While water runs to the sea, it still contributes to economic value. You cannot water-ski or fish in a dry river. Recreational benefits (economic and social) flow 4with the water. regulated water in dams and locks benefit the local communities and those who do not receive the “natural flows” lose the benefit.

Dams are a way of managing risk. Risk that there may not be enough water the next year. Risks that there may be a flood destroying produce and infrastructure. It is assumed that the environment can look after itself and that personal economic concerns are paramount. In the early years after a dam is built choices follow along the lines predicted by economics. Water risks are managed and therefore farmers can be more confident with fewer risks to manage.

A decade down the track, and the dam is no longer considered as managing risks. It is part of the new normal. A normal that creates an expectation that consumers of the water are entitled to access for increased economic growth. It is the fault of Government if there is not as much water as your farm’s strategic plan requires.

As a result you get radical ideas such as the Tilt Australia Policy 5 to divert water from the north and inland from the Great Divide “so that XXX Gl of water does not just run to the sea”. The reason these measures do not work is …

Water is Bulky. This is why it cannot be stored conveniently. Large scale storage is expensive and requires a collective effort to build and manage. Government is the most likely owner and builder of such infrastructure and this is the case in the MDB. Water is also heavy in bulk. A cubic metre weighs a tonne – literally. Lifting a tonne of water up a 500m slope requires more than 20 kWh of electricity or around $2-3 at industrial prices. Therefore, one Gl of water pumped that way would cost $2-3 million. Plus other infrastructure costs like pipes, pumps and land for them to cross.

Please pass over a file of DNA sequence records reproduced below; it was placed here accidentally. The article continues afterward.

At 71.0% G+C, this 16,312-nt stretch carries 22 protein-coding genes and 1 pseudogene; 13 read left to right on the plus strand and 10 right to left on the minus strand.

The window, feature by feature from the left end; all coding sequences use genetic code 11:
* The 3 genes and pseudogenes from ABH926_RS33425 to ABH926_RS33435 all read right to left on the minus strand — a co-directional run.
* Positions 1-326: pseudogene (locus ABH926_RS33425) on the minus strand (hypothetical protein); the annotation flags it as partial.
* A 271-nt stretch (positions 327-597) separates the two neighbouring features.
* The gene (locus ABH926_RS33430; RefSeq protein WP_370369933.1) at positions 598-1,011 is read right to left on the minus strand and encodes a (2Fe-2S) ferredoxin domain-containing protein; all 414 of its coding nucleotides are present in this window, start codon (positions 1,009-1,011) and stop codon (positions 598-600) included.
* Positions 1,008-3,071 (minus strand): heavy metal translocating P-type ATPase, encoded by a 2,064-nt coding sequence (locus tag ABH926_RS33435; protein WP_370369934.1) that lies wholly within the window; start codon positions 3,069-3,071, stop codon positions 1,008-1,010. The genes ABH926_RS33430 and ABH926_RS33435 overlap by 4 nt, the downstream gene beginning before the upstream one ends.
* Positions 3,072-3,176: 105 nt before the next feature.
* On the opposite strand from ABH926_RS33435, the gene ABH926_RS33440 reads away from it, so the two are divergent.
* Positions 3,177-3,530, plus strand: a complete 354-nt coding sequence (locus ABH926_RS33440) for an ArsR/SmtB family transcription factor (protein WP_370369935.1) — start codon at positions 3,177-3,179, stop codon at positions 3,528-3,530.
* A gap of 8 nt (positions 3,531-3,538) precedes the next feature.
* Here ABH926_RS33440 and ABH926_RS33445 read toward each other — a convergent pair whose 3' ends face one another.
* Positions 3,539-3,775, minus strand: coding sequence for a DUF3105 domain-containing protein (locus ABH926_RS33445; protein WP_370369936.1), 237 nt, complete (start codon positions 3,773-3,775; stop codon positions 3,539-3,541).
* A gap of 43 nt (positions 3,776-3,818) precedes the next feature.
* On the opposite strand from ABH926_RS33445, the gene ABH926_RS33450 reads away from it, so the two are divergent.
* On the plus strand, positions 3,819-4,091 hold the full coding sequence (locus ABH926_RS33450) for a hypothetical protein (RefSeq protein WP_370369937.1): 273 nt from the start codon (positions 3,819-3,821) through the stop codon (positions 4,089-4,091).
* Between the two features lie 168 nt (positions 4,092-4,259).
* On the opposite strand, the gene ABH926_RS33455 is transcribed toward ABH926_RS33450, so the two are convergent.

When someone who lives on tank water needs to import water by truck, it costs around $50-100 per 1,000 litres. You only need to see these trucks struggling to get up any decent hill to know that it is heavy. The good thing is that it is easy enough to pump the water, although time consuming if up hill.

Rivers are highly efficient water carriers by comparison with any other mechanism. The water flows under gravity and the carrying capacity of large rivers is very flexible. But, if you are any distance away form a river you are faced with an expensive pumping setup to get the water to you.

Irrigation co-operatives solve this problem by funding (usually with Government support) the construction of irrigation channels or, more recently, pipes. Branches and local channels distribute the water over the “last mile”. This mechanism separates the water used for irrigation from the water in the river channel. That has quite a few consequences for wastage and ownership.

Entitlements and how they came about

Entitlements for water came about when it was recognised that more than just a Cap on extractions was needed to regulate a complex system of rivers with vastly differing environmental concerns, usage patterns and population densities.

NSW passed legislation in 2000 effectively granting water entitlements to landholders, the link gives an idea of how complex and inconsistent are the underpinnings of regulation for these notional entitlements. This one gives an idea of how difficult it is to track and account for water.

A Cap was put in place in the mid 1990s as a temporary measure to avoid potential disaster (as nearly happened in the early 1980s). The cap is now regarded as over generous and established entitlements that could not be met in most years. To address this institutionalises overallocation, water was to be bought back. Incorrectly, this is usually referred to as returning the water to the environment. No water is actually returned it is just an accounting term. If anything it is a measure that allows transfer of water from one place of use to another.